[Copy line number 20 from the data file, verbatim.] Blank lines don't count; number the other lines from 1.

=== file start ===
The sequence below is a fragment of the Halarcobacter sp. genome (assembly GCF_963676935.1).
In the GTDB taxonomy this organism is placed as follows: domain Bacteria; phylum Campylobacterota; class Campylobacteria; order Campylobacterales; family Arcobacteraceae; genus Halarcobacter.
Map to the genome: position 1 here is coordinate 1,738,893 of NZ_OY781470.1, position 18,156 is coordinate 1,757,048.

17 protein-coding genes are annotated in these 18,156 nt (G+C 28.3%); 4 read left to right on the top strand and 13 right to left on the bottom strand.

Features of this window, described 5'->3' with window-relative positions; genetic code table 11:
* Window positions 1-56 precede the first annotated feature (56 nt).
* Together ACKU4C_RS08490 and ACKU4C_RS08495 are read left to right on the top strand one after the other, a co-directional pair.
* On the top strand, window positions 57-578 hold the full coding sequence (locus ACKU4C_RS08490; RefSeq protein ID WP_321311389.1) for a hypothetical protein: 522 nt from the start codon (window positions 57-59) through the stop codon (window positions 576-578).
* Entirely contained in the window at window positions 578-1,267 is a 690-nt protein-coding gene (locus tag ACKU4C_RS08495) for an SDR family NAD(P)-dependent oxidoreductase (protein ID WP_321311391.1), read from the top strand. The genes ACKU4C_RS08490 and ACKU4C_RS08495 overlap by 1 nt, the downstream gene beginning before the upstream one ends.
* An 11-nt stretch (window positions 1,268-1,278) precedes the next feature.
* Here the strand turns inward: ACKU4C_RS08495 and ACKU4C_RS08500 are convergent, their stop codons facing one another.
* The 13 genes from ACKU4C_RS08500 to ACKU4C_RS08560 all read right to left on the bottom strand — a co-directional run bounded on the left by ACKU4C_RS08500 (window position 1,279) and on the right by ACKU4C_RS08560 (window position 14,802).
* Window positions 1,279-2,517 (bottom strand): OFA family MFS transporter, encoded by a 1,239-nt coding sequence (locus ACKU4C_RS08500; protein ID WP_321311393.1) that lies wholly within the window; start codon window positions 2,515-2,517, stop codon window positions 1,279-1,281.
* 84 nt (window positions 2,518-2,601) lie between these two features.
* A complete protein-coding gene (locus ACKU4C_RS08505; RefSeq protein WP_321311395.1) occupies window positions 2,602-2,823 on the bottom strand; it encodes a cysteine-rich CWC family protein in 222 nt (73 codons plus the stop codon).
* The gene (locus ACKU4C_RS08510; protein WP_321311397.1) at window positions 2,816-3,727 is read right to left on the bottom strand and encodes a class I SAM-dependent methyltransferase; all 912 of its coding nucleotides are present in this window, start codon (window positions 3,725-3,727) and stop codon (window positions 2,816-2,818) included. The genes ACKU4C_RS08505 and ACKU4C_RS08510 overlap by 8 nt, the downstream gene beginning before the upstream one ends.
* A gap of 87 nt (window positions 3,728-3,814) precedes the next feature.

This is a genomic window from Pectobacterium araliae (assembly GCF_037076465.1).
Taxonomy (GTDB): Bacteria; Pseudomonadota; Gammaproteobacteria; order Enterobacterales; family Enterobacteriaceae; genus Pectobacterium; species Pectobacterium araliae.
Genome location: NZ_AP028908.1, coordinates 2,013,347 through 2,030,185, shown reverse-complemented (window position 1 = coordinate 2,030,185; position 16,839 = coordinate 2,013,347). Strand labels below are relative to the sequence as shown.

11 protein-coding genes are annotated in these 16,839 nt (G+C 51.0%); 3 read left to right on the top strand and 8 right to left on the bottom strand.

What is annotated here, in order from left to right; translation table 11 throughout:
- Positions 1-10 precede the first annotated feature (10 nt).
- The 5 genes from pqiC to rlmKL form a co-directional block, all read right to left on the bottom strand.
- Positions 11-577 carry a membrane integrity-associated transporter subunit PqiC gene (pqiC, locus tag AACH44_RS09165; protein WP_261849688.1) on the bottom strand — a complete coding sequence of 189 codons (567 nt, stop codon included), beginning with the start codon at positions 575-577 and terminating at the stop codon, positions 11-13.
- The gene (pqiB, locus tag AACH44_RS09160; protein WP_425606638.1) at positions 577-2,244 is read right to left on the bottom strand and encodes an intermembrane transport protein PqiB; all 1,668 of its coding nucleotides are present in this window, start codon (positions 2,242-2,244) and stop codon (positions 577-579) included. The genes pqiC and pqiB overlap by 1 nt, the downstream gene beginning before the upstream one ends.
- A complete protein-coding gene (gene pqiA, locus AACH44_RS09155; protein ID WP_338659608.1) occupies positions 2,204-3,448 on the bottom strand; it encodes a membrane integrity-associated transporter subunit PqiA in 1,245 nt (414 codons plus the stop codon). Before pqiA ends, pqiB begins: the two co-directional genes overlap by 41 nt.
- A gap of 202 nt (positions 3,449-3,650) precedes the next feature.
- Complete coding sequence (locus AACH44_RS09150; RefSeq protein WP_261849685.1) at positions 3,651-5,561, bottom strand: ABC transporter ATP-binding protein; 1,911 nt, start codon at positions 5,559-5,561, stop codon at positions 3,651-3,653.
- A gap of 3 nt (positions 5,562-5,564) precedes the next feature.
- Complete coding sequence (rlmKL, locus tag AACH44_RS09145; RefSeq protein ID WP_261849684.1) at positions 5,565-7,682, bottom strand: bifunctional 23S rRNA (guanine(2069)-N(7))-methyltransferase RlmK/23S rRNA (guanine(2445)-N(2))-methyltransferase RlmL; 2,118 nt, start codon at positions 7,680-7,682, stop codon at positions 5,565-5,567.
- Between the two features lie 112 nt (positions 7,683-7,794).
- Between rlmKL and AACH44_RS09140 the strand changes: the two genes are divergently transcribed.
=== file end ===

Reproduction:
Genome location: NZ_AP028908.1, coordinates 2,013,347 through 2,030,185, shown reverse-complemented (window position 1 = coordinate 2,030,185; position 16,839 = coordinate 2,013,347). Strand labels below are relative to the sequence as shown.